Snacks: Are there too many of them? I don’t know—when I look in my pantry, I am often disappointed by how few snacks there are. If you ask me, there should be a lot more snacks around me at all times. Snacks are good is a broadly popular opinion, judging by the contents of aisles four thru six of my local Wegmans.
This is not a view that is shared by Steve Windsor, the author of a column headlined “What’s wrong with youth athletics? Snacks, not participation trophies” in the Detroit Free Press. It is Mr. Windsor’s position that snacks—things you eat that are less substantial than meals—should not be offered to children when they are playing sports, because food = entitlement.
No, this isn’t ascreed [sic] against sugar addiction and the rise of children’s diabetes. It’s a plea to those well-meaning parents and rec-league coaches who are essentially bribing kids to play in a sport.
This is the real source of entitlement. This is what’s making us soft.
“Us,” he says. I fear that is not the “us” of those of us who ate too many snacks while golfing this weekend, and is instead the “us” of citizens of this once-great nation. And I fear that is not the “soft” of my belly has gotten round and flabby from eating all these delicious snacks, but is instead the “soft” of back in my day America used to win wars.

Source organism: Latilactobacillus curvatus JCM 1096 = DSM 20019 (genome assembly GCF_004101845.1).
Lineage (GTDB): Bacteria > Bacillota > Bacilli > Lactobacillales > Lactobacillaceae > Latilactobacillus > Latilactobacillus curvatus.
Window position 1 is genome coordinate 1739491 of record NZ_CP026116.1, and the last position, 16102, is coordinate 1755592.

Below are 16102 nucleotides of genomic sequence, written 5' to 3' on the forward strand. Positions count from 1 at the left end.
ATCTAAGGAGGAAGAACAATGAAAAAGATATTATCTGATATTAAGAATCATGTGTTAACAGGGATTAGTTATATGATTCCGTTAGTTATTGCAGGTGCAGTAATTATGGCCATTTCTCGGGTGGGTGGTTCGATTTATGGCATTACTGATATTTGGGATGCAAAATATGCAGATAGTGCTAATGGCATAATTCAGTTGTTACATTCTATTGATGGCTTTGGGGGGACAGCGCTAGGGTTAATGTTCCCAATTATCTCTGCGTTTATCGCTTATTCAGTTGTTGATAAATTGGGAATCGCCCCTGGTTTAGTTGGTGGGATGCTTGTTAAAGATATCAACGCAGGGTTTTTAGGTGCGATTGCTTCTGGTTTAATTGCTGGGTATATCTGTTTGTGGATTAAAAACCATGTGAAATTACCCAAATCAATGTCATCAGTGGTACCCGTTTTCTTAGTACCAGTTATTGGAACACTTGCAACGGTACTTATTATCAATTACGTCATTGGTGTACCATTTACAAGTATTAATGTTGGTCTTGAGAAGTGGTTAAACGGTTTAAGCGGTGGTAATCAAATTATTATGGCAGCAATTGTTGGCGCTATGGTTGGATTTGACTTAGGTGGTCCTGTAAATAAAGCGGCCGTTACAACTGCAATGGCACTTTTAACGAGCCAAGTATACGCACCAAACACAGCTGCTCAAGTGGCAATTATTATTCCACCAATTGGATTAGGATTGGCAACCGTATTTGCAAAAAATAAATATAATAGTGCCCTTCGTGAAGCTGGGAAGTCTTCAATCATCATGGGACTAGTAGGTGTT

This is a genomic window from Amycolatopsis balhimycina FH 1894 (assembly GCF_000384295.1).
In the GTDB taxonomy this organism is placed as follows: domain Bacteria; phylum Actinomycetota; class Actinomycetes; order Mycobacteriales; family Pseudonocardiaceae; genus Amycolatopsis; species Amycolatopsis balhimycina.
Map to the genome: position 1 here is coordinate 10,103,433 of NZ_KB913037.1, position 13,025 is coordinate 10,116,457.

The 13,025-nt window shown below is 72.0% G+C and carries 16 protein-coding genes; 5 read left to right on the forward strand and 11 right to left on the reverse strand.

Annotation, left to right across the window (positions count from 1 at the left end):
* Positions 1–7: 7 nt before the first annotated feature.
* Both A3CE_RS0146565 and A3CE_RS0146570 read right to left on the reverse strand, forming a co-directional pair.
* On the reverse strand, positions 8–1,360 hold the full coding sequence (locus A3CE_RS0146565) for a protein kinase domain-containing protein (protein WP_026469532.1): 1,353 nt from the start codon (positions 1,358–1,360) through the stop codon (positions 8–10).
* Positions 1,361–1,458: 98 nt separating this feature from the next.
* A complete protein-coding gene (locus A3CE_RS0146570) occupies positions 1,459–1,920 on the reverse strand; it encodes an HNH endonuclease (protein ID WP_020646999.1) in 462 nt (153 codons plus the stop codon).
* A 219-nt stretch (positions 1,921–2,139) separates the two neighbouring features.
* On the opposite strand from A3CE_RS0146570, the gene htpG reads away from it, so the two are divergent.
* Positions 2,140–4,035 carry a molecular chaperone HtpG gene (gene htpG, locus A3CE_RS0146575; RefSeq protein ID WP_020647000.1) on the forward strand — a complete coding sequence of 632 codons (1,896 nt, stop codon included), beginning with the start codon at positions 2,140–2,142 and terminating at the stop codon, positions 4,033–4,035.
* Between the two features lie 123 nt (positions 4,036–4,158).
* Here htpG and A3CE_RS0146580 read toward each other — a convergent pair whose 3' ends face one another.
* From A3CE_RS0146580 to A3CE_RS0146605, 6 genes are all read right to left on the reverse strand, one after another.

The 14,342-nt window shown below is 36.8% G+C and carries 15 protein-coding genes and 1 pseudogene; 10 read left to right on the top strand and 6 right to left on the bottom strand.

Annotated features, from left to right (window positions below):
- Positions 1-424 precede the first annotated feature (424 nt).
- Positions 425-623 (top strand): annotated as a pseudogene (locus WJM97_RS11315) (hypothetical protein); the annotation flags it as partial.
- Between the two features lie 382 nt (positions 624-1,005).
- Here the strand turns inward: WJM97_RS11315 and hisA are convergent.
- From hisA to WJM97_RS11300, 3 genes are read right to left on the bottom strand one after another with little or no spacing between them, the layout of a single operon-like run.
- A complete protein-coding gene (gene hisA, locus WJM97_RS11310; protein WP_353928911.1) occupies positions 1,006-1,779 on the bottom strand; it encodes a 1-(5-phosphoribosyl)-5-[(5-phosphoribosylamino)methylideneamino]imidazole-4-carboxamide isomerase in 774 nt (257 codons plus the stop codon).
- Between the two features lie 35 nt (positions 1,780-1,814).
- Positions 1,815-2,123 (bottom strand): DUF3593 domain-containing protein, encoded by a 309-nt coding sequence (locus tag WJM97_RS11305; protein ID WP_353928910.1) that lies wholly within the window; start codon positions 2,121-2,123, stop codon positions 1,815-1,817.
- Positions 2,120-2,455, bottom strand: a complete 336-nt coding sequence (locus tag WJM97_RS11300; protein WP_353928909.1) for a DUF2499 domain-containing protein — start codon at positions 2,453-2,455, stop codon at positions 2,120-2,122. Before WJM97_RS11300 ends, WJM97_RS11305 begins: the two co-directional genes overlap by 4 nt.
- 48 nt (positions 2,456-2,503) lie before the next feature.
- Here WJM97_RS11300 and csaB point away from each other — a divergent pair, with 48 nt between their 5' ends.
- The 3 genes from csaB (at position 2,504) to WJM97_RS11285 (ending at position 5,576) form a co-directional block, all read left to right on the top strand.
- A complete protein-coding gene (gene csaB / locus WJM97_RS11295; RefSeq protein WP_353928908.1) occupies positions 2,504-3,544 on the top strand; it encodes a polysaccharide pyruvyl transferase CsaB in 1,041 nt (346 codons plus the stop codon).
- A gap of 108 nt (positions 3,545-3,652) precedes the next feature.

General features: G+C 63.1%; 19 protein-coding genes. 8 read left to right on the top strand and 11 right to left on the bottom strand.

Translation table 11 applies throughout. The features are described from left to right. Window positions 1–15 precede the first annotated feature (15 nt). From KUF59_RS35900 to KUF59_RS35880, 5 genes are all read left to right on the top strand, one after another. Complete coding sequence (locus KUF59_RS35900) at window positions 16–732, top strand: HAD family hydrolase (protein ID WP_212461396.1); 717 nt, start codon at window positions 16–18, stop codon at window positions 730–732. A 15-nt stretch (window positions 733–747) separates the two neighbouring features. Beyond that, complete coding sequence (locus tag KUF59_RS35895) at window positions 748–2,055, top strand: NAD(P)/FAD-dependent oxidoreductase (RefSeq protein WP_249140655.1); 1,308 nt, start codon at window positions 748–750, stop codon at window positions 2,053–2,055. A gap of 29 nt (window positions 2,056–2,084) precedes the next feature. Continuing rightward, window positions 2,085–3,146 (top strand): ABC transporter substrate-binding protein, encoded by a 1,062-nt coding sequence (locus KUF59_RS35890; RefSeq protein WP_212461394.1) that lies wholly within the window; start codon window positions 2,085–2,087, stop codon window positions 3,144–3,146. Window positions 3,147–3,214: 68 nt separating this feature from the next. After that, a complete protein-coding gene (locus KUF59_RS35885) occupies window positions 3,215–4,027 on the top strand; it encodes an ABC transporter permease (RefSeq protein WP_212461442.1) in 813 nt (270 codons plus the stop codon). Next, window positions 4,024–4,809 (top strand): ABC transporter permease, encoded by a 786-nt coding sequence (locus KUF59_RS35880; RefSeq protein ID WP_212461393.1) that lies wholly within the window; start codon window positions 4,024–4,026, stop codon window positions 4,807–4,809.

Not participation trophies. Or fourth-place ribbons. At least those speak to effort and competitive risk. At least those serve as a symbol of losing, which, as [Kobe] Bryant stated, can be turned into a call for determination.
But juice boxes?
Come on. It’s a tool for coddling.
Sheesh. Mr. Windsor goes on to take the position that the rigors of sport must serve as their own reward, and that anything added to the reward beyond water and “perhaps the occasional banana or orange slice” taints and dilutes the purity of competition and the harsh, brutal permanence of an earned result. But who will stand up against these coddling parents and their confounding snacks?
Your kid doesn’t need them after practice, after games, between innings, at halftime. Mine didn’t. Yet I had to watch them gorge and, when the carefully crafted schedule dictated, provide the offending haul myself.
Yes, I protested. Yes, I was shamed. Snacks? What’s wrong with those?
Imagine the gall of parents shaming Mr. Windsor for taking a stand and, umm, protesting? Snacks? Given to children? Hmm. At any rate, I urge you to read the entire column here.